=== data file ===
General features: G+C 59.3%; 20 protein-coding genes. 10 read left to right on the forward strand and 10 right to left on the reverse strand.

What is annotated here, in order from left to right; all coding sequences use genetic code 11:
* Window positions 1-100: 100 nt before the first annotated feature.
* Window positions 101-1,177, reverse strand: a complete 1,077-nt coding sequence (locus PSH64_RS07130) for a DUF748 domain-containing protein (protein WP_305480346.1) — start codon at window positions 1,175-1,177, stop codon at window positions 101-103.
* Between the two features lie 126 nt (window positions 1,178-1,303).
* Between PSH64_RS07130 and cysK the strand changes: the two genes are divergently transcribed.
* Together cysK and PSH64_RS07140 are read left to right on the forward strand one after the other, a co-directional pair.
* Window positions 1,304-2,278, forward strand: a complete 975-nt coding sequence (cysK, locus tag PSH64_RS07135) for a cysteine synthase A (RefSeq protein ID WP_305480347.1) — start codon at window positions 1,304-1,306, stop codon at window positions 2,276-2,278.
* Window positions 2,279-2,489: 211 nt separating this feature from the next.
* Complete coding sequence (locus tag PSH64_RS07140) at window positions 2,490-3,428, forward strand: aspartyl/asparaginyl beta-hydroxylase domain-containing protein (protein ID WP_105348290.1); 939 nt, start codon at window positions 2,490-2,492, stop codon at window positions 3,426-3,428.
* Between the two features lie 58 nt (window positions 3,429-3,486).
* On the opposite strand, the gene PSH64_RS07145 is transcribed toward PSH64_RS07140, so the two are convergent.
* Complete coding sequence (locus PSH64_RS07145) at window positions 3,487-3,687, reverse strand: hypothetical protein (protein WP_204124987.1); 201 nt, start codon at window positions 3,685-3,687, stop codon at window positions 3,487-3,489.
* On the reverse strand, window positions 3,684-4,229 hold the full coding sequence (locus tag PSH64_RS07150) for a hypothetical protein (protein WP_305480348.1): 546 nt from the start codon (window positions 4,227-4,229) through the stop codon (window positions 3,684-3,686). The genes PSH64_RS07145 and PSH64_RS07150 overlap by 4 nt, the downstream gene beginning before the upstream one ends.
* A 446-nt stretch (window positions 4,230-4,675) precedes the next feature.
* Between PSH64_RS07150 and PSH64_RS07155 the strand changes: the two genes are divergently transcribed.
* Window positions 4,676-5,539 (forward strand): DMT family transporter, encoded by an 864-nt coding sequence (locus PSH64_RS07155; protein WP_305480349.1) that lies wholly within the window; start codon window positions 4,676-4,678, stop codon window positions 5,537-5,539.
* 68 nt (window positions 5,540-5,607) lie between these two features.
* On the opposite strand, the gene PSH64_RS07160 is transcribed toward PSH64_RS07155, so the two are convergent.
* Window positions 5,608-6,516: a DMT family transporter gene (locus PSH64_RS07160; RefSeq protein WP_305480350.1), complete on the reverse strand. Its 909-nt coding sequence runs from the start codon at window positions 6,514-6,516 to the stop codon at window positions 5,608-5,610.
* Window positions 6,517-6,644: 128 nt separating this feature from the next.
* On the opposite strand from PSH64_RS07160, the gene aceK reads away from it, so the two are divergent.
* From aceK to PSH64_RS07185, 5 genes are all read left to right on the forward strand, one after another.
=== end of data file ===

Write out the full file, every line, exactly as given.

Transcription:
General features: G+C 59.3%; 20 protein-coding genes. 10 read left to right on the forward strand and 10 right to left on the reverse strand.

What is annotated here, in order from left to right; all coding sequences use genetic code 11:
* Window positions 1-100: 100 nt before the first annotated feature.
* Window positions 101-1,177, reverse strand: a complete 1,077-nt coding sequence (locus PSH64_RS07130) for a DUF748 domain-containing protein (protein WP_305480346.1) — start codon at window positions 1,175-1,177, stop codon at window positions 101-103.
* Between the two features lie 126 nt (window positions 1,178-1,303).
* Between PSH64_RS07130 and cysK the strand changes: the two genes are divergently transcribed.
* Together cysK and PSH64_RS07140 are read left to right on the forward strand one after the other, a co-directional pair.
* Window positions 1,304-2,278, forward strand: a complete 975-nt coding sequence (cysK, locus tag PSH64_RS07135) for a cysteine synthase A (RefSeq protein ID WP_305480347.1) — start codon at window positions 1,304-1,306, stop codon at window positions 2,276-2,278.
* Window positions 2,279-2,489: 211 nt separating this feature from the next.
* Complete coding sequence (locus tag PSH64_RS07140) at window positions 2,490-3,428, forward strand: aspartyl/asparaginyl beta-hydroxylase domain-containing protein (protein ID WP_105348290.1); 939 nt, start codon at window positions 2,490-2,492, stop codon at window positions 3,426-3,428.
* Between the two features lie 58 nt (window positions 3,429-3,486).
* On the opposite strand, the gene PSH64_RS07145 is transcribed toward PSH64_RS07140, so the two are convergent.
* Complete coding sequence (locus PSH64_RS07145) at window positions 3,487-3,687, reverse strand: hypothetical protein (protein WP_204124987.1); 201 nt, start codon at window positions 3,685-3,687, stop codon at window positions 3,487-3,489.
* On the reverse strand, window positions 3,684-4,229 hold the full coding sequence (locus tag PSH64_RS07150) for a hypothetical protein (protein WP_305480348.1): 546 nt from the start codon (window positions 4,227-4,229) through the stop codon (window positions 3,684-3,686). The genes PSH64_RS07145 and PSH64_RS07150 overlap by 4 nt, the downstream gene beginning before the upstream one ends.
* A 446-nt stretch (window positions 4,230-4,675) precedes the next feature.
* Between PSH64_RS07150 and PSH64_RS07155 the strand changes: the two genes are divergently transcribed.
* Window positions 4,676-5,539 (forward strand): DMT family transporter, encoded by an 864-nt coding sequence (locus PSH64_RS07155; protein WP_305480349.1) that lies wholly within the window; start codon window positions 4,676-4,678, stop codon window positions 5,537-5,539.
* 68 nt (window positions 5,540-5,607) lie between these two features.
* On the opposite strand, the gene PSH64_RS07160 is transcribed toward PSH64_RS07155, so the two are convergent.
* Window positions 5,608-6,516: a DMT family transporter gene (locus PSH64_RS07160; RefSeq protein WP_305480350.1), complete on the reverse strand. Its 909-nt coding sequence runs from the start codon at window positions 6,514-6,516 to the stop codon at window positions 5,608-5,610.
* Window positions 6,517-6,644: 128 nt separating this feature from the next.
* On the opposite strand from PSH64_RS07160, the gene aceK reads away from it, so the two are divergent.
* From aceK to PSH64_RS07185, 5 genes are all read left to right on the forward strand, one after another.